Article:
Magnussen 'absolutely' deserves a seat in F1 after leaving Haas, says Steiner
Despite having decided not to retain Kevin Magnussen for a fifth season at Haas next year, team boss Guenther Steiner insists the Dane is "absolutely" deserving of a seat on the F1 grid in 2021.
Magnussen got the better in the internal battle against team mate Romain Grosjean in last week's Portuguese Grand Prix, as the pair finished 16th and 17th respectively – but neither will be retained by the team after the end of this year. Asked whether Magnussen is good enough to be in F1 next season, Steiner replied with a firm answer.
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“Absolutely,” he said. “I mean I think he’s good enough, just at the moment it’s tough to find a seat, but he has shown over the last four years with us and before, that he has the talent; he just needs to find somewhere.
“He matured a lot I would say. I’m very complimentary of that towards him. The first two years I think he had still what you call the symptoms, the post, of being fired twice from a team. He was always a bit on the edge but he calmed down a lot, he’s much more mature, it also comes with age that you become much more mature. But as a race car driver he is much more calm and if there is something [wrong] he doesn’t fall out of balance.”
The team boss was, however, left non-plussed after the team failed to score in Portugal. “There’s not a lot to be said about the race," he said. "We did what we did, we tried something different because if we do something normal we know where we are. It didn’t work out, the rain didn’t come, and this is what it is.”
Having failed to score in the eight previous races, Magnussen felt his tyre choice, having started on hard tyres then switched to mediums on Lap 31, was a risk worth taking, but said he needed luck to fall his way at Portimao.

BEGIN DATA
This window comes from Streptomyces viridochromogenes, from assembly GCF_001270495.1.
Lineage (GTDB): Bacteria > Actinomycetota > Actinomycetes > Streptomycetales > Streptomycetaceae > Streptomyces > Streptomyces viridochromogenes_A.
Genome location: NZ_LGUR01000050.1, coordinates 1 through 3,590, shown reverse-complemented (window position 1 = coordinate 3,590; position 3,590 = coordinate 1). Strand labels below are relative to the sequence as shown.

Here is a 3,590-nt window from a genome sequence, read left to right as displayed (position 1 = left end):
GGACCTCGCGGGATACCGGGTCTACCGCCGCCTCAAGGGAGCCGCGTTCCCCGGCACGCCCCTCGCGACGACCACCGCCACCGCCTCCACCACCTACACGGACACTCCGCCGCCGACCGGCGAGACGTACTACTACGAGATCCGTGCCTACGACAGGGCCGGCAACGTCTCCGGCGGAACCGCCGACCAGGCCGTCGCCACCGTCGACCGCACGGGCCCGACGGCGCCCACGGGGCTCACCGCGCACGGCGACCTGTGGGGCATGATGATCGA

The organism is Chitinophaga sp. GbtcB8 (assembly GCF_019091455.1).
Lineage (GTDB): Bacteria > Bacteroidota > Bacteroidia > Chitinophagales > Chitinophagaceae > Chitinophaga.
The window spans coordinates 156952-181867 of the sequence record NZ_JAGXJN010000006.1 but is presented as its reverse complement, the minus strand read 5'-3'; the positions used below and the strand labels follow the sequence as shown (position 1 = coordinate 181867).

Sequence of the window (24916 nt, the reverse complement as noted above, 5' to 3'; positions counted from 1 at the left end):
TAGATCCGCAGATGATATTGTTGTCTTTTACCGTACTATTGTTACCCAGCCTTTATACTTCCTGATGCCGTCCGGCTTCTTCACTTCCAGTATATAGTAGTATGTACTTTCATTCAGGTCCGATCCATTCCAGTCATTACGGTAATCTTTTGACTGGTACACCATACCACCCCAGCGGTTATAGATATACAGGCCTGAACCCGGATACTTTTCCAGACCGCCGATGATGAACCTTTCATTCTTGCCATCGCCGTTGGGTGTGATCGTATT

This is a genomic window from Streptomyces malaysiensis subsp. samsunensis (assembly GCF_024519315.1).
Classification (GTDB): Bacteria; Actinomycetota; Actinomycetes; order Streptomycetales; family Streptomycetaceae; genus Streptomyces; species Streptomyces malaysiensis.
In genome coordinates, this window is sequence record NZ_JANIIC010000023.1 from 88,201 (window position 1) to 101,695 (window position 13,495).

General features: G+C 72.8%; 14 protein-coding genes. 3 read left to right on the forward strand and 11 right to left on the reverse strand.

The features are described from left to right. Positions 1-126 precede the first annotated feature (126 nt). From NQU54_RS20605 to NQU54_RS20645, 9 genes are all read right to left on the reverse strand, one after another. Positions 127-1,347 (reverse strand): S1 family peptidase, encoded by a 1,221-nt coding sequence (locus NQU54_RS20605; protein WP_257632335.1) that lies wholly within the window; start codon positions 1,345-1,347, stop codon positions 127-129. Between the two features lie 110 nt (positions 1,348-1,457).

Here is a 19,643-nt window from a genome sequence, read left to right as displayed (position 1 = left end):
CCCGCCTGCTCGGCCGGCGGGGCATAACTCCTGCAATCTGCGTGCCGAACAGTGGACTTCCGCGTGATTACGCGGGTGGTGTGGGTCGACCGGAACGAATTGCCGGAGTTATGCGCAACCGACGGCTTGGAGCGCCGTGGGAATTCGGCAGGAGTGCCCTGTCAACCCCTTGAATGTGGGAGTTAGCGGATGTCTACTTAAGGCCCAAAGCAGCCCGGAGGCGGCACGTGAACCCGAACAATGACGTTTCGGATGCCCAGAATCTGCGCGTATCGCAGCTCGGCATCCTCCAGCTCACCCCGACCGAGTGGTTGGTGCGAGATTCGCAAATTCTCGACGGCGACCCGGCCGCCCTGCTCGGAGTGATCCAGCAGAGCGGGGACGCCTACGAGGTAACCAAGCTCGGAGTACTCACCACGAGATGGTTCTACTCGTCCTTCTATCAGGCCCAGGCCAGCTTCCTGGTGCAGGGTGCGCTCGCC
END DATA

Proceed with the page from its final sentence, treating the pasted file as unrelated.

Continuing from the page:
READ MORE: How simulators took drivers to Portimao before the Portuguese Grand Prix
“We started on the hard to make sure we were the last car to box and just to go for luck and hope for rain or a Safety Car, red flag or Virtual Safety Car - something like that in that window where I was going long compared to the others,” Magnussen said.
“It was a long shot but we knew we couldn’t have a chance of points with a normal race so we went for it and even so, I still beat some people with the conventional strategy so, it was the best we could do I think.”
The drivers confirmed that a rear suspension issue has been somewhat to blame for Haas's difficulties throughout this season, as the rear overheats and the ride height changes as a result, which significantly affects the car's handling. When the suspension cools down again, the car reacts differently again.
It proved problematic in Portugal, and Steiner voiced his concern that the suspension overheating issue could spring up at Imola too, this coming weekend.
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“I hope it is going to be a minor issue [in Imola],” Steiner said. "We need to look in at why it was worse here and why the suspension reacted like it is, whether it was just a cooling problem, as at the Nurburgring it looked like we were much more in control of it than here.
“So we need to look into where it comes from and what it did in the race. But we will work on it to make it less disruptive.”